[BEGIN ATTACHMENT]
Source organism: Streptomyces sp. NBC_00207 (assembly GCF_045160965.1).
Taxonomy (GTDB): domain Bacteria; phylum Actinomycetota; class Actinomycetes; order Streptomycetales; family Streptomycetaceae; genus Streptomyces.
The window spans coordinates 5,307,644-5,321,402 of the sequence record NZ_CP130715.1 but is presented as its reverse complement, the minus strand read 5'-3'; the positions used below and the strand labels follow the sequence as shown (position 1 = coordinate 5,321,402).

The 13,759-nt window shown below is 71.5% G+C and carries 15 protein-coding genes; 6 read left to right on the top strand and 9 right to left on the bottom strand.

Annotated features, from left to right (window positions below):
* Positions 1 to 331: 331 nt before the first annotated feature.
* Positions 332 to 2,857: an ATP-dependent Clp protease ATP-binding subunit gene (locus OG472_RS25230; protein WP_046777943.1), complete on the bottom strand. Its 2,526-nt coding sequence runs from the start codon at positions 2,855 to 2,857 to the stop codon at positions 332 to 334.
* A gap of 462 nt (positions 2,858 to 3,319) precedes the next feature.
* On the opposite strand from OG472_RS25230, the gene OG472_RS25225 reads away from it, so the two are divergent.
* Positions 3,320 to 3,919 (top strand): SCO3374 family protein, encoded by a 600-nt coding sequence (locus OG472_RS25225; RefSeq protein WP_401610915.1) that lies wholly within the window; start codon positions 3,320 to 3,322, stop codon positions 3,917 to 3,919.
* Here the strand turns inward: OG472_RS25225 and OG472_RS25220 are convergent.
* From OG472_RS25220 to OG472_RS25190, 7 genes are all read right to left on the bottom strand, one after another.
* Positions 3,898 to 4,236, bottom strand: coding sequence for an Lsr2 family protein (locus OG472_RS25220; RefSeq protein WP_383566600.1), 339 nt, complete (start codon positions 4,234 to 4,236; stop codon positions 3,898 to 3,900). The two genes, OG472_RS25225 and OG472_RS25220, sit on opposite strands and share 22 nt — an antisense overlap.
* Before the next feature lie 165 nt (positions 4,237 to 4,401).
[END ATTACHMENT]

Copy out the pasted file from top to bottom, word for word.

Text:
Source organism: Streptomyces sp. NBC_00207 (assembly GCF_045160965.1).
Taxonomy (GTDB): domain Bacteria; phylum Actinomycetota; class Actinomycetes; order Streptomycetales; family Streptomycetaceae; genus Streptomyces.
The window spans coordinates 5,307,644-5,321,402 of the sequence record NZ_CP130715.1 but is presented as its reverse complement, the minus strand read 5'-3'; the positions used below and the strand labels follow the sequence as shown (position 1 = coordinate 5,321,402).

The 13,759-nt window shown below is 71.5% G+C and carries 15 protein-coding genes; 6 read left to right on the top strand and 9 right to left on the bottom strand.

Annotated features, from left to right (window positions below):
* Positions 1 to 331: 331 nt before the first annotated feature.
* Positions 332 to 2,857: an ATP-dependent Clp protease ATP-binding subunit gene (locus OG472_RS25230; protein WP_046777943.1), complete on the bottom strand. Its 2,526-nt coding sequence runs from the start codon at positions 2,855 to 2,857 to the stop codon at positions 332 to 334.
* A gap of 462 nt (positions 2,858 to 3,319) precedes the next feature.
* On the opposite strand from OG472_RS25230, the gene OG472_RS25225 reads away from it, so the two are divergent.
* Positions 3,320 to 3,919 (top strand): SCO3374 family protein, encoded by a 600-nt coding sequence (locus OG472_RS25225; RefSeq protein WP_401610915.1) that lies wholly within the window; start codon positions 3,320 to 3,322, stop codon positions 3,917 to 3,919.
* Here the strand turns inward: OG472_RS25225 and OG472_RS25220 are convergent.
* From OG472_RS25220 to OG472_RS25190, 7 genes are all read right to left on the bottom strand, one after another.
* Positions 3,898 to 4,236, bottom strand: coding sequence for an Lsr2 family protein (locus OG472_RS25220; RefSeq protein WP_383566600.1), 339 nt, complete (start codon positions 4,234 to 4,236; stop codon positions 3,898 to 3,900). The two genes, OG472_RS25225 and OG472_RS25220, sit on opposite strands and share 22 nt — an antisense overlap.
* Before the next feature lie 165 nt (positions 4,237 to 4,401).